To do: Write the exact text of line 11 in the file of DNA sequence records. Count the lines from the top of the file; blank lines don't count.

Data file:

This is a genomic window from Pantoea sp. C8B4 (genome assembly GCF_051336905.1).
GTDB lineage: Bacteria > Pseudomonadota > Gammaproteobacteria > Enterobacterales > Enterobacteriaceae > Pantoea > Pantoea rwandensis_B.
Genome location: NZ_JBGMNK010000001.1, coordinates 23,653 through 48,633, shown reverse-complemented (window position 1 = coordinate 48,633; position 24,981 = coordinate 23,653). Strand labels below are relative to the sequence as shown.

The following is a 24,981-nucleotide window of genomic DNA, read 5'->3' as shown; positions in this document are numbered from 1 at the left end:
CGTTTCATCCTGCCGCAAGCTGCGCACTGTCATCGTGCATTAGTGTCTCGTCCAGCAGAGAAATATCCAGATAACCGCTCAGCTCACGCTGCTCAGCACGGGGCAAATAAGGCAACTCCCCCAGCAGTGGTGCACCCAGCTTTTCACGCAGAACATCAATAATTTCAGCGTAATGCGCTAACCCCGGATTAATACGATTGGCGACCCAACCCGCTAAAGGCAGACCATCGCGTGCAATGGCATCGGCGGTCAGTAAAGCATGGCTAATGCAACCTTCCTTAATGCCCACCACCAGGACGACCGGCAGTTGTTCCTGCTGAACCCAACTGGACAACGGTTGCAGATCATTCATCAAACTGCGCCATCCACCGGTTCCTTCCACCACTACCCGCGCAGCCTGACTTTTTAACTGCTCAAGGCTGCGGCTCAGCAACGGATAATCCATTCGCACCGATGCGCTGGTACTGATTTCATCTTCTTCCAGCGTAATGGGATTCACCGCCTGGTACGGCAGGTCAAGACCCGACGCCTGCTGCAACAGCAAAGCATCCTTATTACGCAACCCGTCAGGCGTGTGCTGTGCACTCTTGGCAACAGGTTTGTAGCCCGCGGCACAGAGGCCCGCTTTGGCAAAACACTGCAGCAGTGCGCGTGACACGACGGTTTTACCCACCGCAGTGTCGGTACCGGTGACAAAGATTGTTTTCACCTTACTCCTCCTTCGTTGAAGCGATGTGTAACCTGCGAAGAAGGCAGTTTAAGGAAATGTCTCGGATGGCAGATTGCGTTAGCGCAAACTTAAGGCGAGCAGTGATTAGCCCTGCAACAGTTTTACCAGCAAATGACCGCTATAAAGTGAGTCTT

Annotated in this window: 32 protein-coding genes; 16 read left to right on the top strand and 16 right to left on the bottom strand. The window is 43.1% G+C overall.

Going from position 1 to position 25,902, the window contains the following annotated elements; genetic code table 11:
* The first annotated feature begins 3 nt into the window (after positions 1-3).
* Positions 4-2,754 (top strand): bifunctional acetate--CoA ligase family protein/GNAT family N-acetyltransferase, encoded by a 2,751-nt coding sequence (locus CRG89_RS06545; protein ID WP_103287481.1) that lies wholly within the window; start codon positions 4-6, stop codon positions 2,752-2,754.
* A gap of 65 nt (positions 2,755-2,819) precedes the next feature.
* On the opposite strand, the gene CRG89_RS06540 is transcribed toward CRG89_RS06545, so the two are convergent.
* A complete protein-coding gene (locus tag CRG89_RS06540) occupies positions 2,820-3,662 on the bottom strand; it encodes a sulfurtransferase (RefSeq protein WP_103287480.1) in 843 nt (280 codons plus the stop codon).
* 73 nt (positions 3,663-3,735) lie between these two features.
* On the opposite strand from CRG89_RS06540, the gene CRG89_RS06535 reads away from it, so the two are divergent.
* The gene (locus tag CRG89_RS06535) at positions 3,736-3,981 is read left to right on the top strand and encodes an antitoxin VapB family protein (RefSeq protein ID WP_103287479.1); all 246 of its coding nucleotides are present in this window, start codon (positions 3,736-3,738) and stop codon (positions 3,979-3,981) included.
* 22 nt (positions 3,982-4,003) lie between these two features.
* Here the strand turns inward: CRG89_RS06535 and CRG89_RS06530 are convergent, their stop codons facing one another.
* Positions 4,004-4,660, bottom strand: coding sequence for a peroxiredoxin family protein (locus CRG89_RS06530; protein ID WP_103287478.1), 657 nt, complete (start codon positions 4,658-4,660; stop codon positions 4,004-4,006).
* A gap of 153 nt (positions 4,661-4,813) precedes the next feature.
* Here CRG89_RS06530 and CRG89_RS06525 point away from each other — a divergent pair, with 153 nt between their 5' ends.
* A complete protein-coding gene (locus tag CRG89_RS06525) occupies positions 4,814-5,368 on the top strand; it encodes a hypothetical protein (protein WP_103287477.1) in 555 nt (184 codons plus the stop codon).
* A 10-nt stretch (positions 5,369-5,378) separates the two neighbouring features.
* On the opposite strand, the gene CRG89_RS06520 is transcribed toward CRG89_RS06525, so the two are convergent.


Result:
* On the opposite strand, the gene CRG89_RS06540 is transcribed toward CRG89_RS06545, so the two are convergent.